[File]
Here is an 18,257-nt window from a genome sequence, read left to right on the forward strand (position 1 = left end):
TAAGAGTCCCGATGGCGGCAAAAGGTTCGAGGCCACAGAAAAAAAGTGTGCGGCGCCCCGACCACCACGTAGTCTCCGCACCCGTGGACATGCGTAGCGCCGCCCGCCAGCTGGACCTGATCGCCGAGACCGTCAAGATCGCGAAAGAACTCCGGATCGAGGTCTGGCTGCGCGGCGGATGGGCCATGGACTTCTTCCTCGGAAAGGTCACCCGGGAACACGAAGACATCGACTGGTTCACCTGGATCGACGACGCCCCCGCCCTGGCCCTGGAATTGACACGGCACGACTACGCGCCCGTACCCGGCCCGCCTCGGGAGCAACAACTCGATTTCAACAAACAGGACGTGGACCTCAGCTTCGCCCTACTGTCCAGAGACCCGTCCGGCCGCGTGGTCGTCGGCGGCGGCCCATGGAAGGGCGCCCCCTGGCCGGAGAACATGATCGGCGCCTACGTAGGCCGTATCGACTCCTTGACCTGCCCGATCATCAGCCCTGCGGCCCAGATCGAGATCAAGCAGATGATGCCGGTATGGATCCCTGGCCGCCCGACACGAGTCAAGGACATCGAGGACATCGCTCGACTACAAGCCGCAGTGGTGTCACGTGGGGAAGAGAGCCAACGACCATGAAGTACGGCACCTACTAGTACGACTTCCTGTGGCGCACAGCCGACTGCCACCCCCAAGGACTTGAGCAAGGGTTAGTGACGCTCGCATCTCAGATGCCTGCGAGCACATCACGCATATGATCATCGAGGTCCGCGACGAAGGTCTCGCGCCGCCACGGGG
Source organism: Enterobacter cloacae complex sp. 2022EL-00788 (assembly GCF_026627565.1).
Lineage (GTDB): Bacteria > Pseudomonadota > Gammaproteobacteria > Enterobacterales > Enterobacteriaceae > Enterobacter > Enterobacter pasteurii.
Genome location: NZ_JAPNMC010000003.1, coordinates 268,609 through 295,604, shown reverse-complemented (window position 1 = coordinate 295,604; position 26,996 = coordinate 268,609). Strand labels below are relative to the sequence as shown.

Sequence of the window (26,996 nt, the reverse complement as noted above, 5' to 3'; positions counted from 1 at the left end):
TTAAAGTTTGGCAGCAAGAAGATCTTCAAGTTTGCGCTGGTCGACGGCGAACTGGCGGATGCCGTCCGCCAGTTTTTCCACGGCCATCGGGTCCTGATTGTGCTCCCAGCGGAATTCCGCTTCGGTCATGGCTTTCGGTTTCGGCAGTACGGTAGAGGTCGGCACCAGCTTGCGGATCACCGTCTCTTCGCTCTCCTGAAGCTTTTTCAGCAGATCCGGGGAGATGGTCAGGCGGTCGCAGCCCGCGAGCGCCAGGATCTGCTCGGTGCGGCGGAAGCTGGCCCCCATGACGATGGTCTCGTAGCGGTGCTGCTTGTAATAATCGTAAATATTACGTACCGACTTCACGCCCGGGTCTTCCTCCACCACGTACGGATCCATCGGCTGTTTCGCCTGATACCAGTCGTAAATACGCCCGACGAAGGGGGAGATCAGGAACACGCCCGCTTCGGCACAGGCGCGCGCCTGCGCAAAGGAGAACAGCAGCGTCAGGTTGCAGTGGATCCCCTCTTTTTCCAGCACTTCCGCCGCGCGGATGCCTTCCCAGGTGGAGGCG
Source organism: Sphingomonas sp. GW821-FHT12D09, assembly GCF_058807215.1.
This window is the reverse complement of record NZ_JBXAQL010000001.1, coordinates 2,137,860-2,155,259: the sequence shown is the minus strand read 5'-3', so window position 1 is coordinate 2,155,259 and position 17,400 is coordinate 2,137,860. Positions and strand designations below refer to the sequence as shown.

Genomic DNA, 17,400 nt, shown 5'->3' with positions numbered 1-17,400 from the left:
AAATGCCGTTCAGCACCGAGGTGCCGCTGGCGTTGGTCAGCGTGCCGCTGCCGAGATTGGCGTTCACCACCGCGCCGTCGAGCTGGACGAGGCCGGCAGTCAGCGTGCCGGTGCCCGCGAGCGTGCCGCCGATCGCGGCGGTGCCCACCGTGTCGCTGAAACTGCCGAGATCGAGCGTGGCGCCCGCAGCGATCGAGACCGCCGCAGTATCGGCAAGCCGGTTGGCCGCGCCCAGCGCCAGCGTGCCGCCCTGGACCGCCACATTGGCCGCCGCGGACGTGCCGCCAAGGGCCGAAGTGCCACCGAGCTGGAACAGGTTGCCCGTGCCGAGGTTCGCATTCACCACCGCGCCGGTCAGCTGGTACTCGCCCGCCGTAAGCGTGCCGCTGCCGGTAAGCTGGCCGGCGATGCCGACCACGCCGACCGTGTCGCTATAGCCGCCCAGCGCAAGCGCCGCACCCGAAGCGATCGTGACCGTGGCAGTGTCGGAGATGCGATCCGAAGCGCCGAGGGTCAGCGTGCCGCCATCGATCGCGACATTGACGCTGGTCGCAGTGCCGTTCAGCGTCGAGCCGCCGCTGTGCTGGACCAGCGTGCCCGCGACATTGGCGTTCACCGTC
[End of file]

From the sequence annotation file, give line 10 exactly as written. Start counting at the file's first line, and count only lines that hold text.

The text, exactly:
Genomic DNA, 17,400 nt, shown 5'->3' with positions numbered 1-17,400 from the left: